Holidaymakers flocking to the beach this summer are being urged not to dig holes in the sand – because it poses a safety risk.
Emergency service chiefs say that even shallow pits dug by children can present a hazard and should be filled in immediately after use.
They say craters can cause ‘sand holes’ which could potentially swallow up anyone who accidentally steps into them.
The warning could spell an end to the traditional seaside past time which has entertained children and adults alike for generations.
Coastguards are taking the risk so seriously they recently staged a high-profile training exercise to simulate excavating someone out of hole on a Somerset beach.
Jon Kendray, senior coastal operations office with the Coastguard in Weston-super-Mare, said digging holes can have “very serious consequences”.
“Digging holes in the sand is something which can be seen by many as a relatively harmless exercise,” he said.
“But it can have very serious consequences. We would advise people not to tunnel or dig under the sand and only dig shallow holes.
“Children should be supervised by an adult at all times. Any shallow holes should be filled in afterwards.
“Digging holes into the sand can cause a sand hole collapse where a person can fall in and find themselves trapped.”
Coastguards say that sand holes can collapse when people step into them and the victim can quickly be surrounded by cascading sand, making it impossible to move.
In severe causes the weight of sand can cause a persons’ airway to become restricted, causing a serious risk to life.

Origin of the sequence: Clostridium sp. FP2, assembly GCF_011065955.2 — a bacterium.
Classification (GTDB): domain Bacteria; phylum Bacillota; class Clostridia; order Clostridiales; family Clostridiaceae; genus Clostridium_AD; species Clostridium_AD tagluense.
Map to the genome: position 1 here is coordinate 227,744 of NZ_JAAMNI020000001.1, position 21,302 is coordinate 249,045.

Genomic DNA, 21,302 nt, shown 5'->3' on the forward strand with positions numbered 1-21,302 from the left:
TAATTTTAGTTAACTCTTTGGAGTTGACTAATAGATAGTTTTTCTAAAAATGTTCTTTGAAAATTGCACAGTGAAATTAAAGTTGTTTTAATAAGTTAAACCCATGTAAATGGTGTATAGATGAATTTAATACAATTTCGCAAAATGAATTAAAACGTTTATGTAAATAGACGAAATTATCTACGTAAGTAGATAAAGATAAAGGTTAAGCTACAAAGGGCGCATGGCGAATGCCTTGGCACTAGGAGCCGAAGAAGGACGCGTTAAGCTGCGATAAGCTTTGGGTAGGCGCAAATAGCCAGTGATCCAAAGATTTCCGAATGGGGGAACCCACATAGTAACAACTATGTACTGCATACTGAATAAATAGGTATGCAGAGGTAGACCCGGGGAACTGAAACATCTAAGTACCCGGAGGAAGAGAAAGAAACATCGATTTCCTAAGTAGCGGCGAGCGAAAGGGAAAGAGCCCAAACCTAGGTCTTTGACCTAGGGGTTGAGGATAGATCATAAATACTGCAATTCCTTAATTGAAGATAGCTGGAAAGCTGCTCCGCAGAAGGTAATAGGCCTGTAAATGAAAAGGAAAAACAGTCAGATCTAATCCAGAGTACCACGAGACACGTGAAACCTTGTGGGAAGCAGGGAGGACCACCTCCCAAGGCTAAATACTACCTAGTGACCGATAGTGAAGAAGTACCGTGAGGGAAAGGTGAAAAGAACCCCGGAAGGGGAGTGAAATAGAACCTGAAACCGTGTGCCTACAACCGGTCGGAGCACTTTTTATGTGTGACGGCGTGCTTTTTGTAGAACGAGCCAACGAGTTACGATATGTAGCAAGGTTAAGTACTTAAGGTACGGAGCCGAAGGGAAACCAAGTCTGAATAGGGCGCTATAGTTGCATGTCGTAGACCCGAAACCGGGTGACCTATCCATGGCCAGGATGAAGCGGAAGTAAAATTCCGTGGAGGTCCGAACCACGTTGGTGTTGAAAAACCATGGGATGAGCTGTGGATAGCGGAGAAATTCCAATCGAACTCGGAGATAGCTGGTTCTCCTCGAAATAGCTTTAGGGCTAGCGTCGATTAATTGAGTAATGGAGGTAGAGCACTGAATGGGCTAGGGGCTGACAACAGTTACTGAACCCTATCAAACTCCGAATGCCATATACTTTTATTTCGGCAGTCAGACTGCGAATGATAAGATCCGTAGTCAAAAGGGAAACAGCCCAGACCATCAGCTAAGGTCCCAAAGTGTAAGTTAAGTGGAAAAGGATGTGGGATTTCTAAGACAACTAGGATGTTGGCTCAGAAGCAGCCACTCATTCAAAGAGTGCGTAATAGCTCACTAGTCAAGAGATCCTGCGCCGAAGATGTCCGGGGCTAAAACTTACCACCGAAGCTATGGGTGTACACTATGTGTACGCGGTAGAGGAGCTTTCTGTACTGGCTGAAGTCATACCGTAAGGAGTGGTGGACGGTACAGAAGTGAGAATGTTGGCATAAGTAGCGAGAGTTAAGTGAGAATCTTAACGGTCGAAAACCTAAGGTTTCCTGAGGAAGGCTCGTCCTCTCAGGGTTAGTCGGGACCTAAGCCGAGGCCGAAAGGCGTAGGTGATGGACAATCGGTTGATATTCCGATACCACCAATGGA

This week Weston-super-Mare’s Coastguard team staged a training day with other members of the emergency services to prepare for a sand hole collapse.
Beach rangers, ambulance and fire crews also joined in the drill, in which a buried dummy was freed from the sand.
The exercise was held as a public warning ahead of the summer holiday season.
Mr Kendray added: “The training exercise was held ahead of the start of the summer holidays when there are a lot more people visiting the beach.
“We wanted to make sure our teams were ready to deal with any incident that could occur.
“We are fortunate in Weston to have the beach rangers who can keep an eye out for people digging into the sand and give advice to stop an incident occurring in the first place.”
Although there have been no reports of sand hole collapses in the West Country in recent years, tragedy has struck in the past.
In 2005 Abbie Livingstone-Nurse, three, died after falling into a hole dug under the sand at the high tide mark at Upper Towans Beach, Hayle, Cornwall.
Anyone who spots someone in difficulty on the coast should call 999 and ask for the coastguard.